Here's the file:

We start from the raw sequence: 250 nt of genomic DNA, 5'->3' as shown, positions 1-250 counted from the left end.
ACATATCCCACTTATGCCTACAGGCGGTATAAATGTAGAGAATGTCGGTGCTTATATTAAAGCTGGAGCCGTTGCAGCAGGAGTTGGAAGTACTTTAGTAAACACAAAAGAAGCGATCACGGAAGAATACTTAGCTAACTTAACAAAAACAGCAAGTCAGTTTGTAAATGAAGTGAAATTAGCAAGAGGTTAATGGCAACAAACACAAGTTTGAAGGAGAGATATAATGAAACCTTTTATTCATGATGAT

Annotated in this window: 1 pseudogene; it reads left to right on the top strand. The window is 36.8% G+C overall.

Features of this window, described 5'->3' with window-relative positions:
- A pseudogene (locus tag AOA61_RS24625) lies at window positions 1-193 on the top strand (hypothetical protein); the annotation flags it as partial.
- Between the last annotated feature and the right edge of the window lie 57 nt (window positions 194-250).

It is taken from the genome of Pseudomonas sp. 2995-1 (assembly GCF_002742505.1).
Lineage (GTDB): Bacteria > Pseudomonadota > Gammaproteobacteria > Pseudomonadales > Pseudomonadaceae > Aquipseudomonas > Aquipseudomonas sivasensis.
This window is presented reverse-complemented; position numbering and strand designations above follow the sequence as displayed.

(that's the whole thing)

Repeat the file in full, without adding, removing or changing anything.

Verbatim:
We start from the raw sequence: 250 nt of genomic DNA, 5'->3' as shown, positions 1-250 counted from the left end.
ACATATCCCACTTATGCCTACAGGCGGTATAAATGTAGAGAATGTCGGTGCTTATATTAAAGCTGGAGCCGTTGCAGCAGGAGTTGGAAGTACTTTAGTAAACACAAAAGAAGCGATCACGGAAGAATACTTAGCTAACTTAACAAAAACAGCAAGTCAGTTTGTAAATGAAGTGAAATTAGCAAGAGGTTAATGGCAACAAACACAAGTTTGAAGGAGAGATATAATGAAACCTTTTATTCATGATGAT

Annotated in this window: 1 pseudogene; it reads left to right on the top strand. The window is 36.8% G+C overall.

Features of this window, described 5'->3' with window-relative positions:
- A pseudogene (locus tag AOA61_RS24625) lies at window positions 1-193 on the top strand (hypothetical protein); the annotation flags it as partial.
- Between the last annotated feature and the right edge of the window lie 57 nt (window positions 194-250).

It is taken from the genome of Pseudomonas sp. 2995-1 (assembly GCF_002742505.1).
Lineage (GTDB): Bacteria > Pseudomonadota > Gammaproteobacteria > Pseudomonadales > Pseudomonadaceae > Aquipseudomonas > Aquipseudomonas sivasensis.
This window is presented reverse-complemented; position numbering and strand designations above follow the sequence as displayed.